Goal: To introduce students to the fundamentals of acting, including relaxation, concentration, communication, collaboration, and self-confidence, and thereby develop the skills necessary for effective dramatic expression.

Content: Theatre exercises and games, monologues, improvisation, and scene study. Physical activity is required. Taught: Fall, Spring. Gen. Ed. Category: Artistic expression. Credit: 3 hours. 245: Shakespeare on Page and Stage

Goal: To provide students with an understanding and appreciation of the plays of William Shakespeare. Content: Students read and analyze ten of Shakespeare’s plays across the genres, with an eye toward how these texts have impact not only on readers but also, and even more significantly, on performers, audiences, and critics. Taught: Every three years, or as needed as a pre-requisite for THE 333, Acting III. Prerequisites: WISe 101 and 102 or equivalent, or permission of the instructor. Gen. Ed. Category: Critical Thinking Credit: 3 hours.

Theatre (THE) Other Course Descriptions 107: Applied Lessons in Theatre Performance Goal: To enable students to develop expertise in performance for auditions and professional work Content: Students will receive individual and/or team coaching sessions per semester. They will work on choice of material, acting technique, effective partnering, and audition strategies. Students must provide their own script materials for these sessions. A course fee is required. Taught: Fall, Spring Prerequisite: Permission of the instructor. Credit: 1 hour 112: Theatre Practice and Criticism. Goal: To look critically at plays, performance history, and/or theatrical practices. To develop skills in the analysis, enactment, and interpretation of performance events, theatre literature, or theatre criticism. Content: A particular area of theatre or performance will be closely studied through reading and active performance. Expertise in acting will not be required or expected, but short performances will help students analyze performance events during class discussion. Taught: Occasionally. Credit: 3 hours.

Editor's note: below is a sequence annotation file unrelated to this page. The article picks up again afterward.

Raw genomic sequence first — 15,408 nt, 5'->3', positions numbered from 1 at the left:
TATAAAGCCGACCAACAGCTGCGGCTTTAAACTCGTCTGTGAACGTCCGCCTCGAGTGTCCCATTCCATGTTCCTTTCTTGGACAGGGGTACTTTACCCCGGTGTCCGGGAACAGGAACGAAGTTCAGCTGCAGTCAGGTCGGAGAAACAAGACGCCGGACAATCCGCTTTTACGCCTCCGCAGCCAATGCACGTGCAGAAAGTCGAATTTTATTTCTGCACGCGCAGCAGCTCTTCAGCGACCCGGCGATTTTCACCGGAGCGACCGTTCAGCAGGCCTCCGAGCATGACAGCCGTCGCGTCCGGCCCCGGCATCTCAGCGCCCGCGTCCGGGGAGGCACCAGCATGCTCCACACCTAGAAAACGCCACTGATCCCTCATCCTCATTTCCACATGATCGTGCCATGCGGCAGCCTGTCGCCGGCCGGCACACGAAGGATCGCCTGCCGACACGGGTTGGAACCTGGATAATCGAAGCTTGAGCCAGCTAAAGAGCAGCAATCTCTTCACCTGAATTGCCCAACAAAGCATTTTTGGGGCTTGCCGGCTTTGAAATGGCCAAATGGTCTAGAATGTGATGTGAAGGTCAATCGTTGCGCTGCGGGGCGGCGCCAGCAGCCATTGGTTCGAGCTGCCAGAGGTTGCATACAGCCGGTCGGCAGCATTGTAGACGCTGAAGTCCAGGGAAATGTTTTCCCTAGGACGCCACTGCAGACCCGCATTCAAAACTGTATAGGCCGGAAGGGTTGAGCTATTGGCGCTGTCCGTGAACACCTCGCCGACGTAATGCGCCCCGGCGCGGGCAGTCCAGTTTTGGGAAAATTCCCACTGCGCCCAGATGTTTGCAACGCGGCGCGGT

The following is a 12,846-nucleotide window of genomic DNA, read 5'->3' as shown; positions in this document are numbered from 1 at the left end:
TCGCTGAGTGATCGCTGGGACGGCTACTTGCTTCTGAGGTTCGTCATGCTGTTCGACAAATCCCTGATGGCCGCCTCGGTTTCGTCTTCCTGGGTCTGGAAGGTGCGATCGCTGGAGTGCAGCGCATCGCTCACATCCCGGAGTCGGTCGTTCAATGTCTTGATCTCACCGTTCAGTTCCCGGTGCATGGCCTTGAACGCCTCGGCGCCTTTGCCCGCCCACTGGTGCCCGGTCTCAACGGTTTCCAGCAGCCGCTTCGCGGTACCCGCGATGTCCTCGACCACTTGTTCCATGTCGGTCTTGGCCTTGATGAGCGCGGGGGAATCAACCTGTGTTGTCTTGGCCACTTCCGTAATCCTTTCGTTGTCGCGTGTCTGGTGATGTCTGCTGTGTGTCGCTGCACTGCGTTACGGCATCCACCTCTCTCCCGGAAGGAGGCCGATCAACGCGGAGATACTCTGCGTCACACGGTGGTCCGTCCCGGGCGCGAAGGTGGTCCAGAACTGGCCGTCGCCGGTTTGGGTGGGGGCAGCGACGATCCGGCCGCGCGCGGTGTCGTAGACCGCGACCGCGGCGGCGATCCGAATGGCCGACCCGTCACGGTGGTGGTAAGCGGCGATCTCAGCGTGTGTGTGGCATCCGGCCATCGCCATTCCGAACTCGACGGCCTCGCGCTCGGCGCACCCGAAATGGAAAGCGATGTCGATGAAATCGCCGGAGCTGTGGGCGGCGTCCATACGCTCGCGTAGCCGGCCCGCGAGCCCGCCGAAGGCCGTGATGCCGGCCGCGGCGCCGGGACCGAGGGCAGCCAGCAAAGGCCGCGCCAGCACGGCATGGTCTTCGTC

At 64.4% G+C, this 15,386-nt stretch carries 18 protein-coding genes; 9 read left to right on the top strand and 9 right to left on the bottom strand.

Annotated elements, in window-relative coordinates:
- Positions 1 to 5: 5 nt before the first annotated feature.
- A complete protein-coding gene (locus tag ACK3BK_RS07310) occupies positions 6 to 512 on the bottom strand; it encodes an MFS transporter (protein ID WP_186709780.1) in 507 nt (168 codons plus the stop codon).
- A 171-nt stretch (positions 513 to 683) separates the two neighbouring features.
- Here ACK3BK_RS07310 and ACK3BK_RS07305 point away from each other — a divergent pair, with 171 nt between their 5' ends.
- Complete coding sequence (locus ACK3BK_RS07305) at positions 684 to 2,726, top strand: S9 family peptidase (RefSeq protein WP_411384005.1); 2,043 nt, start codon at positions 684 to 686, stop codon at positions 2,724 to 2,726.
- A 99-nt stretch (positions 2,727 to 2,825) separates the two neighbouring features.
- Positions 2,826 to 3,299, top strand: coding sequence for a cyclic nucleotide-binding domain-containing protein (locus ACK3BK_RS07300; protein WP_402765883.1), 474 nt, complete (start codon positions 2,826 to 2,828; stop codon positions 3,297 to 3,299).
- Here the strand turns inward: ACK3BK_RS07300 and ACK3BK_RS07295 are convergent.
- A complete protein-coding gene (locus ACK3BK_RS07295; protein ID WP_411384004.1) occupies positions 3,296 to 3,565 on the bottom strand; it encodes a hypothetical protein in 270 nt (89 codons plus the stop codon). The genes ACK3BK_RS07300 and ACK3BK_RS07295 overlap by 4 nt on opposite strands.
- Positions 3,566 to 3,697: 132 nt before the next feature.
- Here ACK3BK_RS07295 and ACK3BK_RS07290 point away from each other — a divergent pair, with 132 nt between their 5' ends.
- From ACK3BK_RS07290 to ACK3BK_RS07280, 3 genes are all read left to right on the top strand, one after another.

193


130: Yoga and Relaxation for Actors. Goal: To introduce gentle yoga techniques to release tension, improve vocal and physical expressiveness, and enhance the creative spirit. Content: Students will gain strength and flexibility through stretching, breathing exercises, guided deep relaxation, and vocalization. Instruction focuses on each person progressing at her own pace without competition. Taught: Occasionally. Credit: 1 hour. 210: Theatre History and Literature I

Goal: To explore the early history and literature of the theatre. To develop analytical, critical, research, and speaking skills. Content: An examination of the role of the theatre in society from theories of origins and the Greeks through the Elizabethan age and the French neoclassical theatre. The emphasis is on theatre in its political, religious, and social contexts. Students read plays, perform, and present research. Taught: Alternate years. Prerequisites: THE 110 or permission of instructor. Credit: 3 hours 212: Theatre History and Literature II

Goal: To explore the history and literature of the theatre from the English Restoration to the present. To develop analytical, critical, research, and speaking skills.

Content: An examination of aspects of performance from the Restoration to post-modern practice. Emphasis on the rise of the director and on realistic and anti-realistic movements. Students read plays, perform, and present research. Taught: Alternate years. Prerequisites: THE 110 or permission of instructor. Credit: 3 hours 225: Acting II.

Goal: To apply the principles of the Stanislavsky and Meisner acting methods and other relevant acting techniques to intermediate scene study and monologues.

Content: This course begins studentsâ&#x20AC;&#x2122; pre-professional acting training. Students study characterization, communication, pacing, rhythm, and other skills required for employment within the performing arts and related fields. Physical activity is required. Taught: Alternate years. Prerequisites: THE 125 or permission of instructor. Credit: 3 hours. 230: Stage Combat.